NEW YORK • In the trendsetting world covered by style magazines, there are headline names - artists, fashionistas, celebrities - but there are also facilitators, people who, through their ideas, insights or networking, help define a scene without necessarily being stars of it.
Jim Walrod was one of those.
He was, at times, an interior designer, one who shaped the looks of places such as the Gild Hall hotel in New York's financial district and the Thompson LES hotel on the Lower East Side.
He was, on occasion, a dealer in the kinds of furniture and art objects that end up in the homes of the well-heeled, such as Mike D of the Beastie Boys.
And he was, above all, a resource, a compendium of knowledge about mid-century modern and other design genres - someone who knew a lot about a lot and was eager to share it. Friends came to realise that his stories sometimes contained as much fiction as fact, but even so, "design guru" was a label they often affixed to him.
Walrod died on Sept 25 at his apartment in Chinatown. He was 56. His sister, Kathleen Walrod, said a heart attack was suspected.
James John Walrod was born on Aug 25, 1961, in Jersey City.
His father, Donald, was an engineer, and his mother, Joan, was undersheriff of Hudson County, New Jersey.
His sister said that even as a young teenager, he was finding furniture at Salvation Army stores and refurbishing it for sale.
After high school, he did not go to college, but moved to New York City to be nearer the museums and street life he loved.
He also got a job as a sales clerk at Fiorucci, the store on East 59th Street in Manhattan, created by Italian designer Elio Fiorucci, that attracted artist Andy Warhol, singer-actress Cher and anyone else who was part of the see-and-be-seen crowd of the moment.
Fiorucci was Walrod's entry into the cool-kids world and he developed a reputation for design tastes that gravitated towards the unusual.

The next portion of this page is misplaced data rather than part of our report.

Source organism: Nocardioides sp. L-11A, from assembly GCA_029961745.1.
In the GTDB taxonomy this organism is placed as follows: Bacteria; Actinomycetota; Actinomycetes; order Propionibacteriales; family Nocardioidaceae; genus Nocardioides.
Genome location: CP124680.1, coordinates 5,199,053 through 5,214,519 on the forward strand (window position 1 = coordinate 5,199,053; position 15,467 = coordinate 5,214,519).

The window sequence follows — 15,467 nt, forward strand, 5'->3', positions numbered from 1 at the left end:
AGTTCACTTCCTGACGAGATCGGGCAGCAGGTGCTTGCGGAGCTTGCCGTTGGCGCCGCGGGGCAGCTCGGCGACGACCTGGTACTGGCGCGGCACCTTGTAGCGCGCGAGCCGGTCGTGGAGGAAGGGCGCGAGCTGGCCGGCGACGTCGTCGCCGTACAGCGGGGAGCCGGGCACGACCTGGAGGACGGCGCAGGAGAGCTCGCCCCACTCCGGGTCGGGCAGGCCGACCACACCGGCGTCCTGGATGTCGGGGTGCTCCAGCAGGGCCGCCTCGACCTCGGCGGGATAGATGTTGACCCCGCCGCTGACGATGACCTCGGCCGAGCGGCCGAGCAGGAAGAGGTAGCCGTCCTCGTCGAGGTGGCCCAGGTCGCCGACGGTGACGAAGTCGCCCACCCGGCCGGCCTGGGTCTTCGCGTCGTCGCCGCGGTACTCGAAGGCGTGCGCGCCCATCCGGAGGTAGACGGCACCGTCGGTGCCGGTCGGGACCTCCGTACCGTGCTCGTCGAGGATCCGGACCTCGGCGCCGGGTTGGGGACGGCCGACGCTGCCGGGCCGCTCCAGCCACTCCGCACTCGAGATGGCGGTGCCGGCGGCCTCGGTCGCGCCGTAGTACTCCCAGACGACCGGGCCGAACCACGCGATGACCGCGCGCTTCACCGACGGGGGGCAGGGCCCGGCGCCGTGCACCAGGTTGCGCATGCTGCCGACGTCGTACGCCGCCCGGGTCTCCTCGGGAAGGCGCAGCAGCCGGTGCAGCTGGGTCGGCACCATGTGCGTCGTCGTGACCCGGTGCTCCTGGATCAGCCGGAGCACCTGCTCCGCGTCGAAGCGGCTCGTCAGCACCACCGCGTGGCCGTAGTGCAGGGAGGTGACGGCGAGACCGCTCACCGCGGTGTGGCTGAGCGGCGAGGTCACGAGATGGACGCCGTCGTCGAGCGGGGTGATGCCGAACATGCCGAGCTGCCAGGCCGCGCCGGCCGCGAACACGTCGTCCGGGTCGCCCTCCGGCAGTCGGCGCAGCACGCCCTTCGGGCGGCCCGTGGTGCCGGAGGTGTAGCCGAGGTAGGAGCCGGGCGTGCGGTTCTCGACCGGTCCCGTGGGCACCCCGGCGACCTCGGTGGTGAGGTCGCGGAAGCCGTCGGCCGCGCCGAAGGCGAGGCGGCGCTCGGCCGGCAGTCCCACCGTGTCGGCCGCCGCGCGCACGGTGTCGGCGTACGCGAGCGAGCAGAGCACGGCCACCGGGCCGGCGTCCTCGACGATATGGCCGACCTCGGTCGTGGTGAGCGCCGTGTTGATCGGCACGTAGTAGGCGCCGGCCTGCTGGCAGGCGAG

"Jim had an incredible eye for objects that only he knew," Omar Sosa, a founder of Apartamento magazine, for which Walrod wrote, said in a telephone interview.
"He had a bunch of stuff that no one even wanted that MoMA ended up buying."
High-end clients hired him to design their apartments, their offices, their boutique hotels such as the Standard, Downtown in Los Angeles. His credits also include Colors, a restaurant in the East Village, and even Crunch Fitness gyms.
Walrod's marriage in 2010 to Mara Ravitz ended in divorce. He is survived by his sister.
Walrod often said that a designer's role should not be to dictate, but to help clients clarify their own tastes.
Sometimes, that meant introducing them to a piece or style they might not have realised fit their sensibilities, then letting things percolate.
"Time is the only real critic that matters," he said in a programme note for Difficult, a 2015 show he curated at the R & Company gallery in Tribeca that focused on significant 20th-century works that initially evoked scorn or befuddlement.
"I wish I had a dime for every time I showed a client a piece of design and had him look at me as if I was crazy, only to have him ask me if I could find him the same piece a few years later."
As for Walrod's somewhat indefinable role in the design world, artist Toland Grinnell tried to explain it to a reporter for a 2002 article about Walrod in The New York Times Magazine.
"There are always people in the community who don't get written into history," Grinnell said.
"In every scene, there are like two or three Walrods - you need that floating free radical.
"You look back in history and can't believe that someone was doing deconstructive French cuisine at the same time that someone else was doing deconstructive furniture, because there was some Jim Walrod visiting both places. It's like a bee delivering pollen."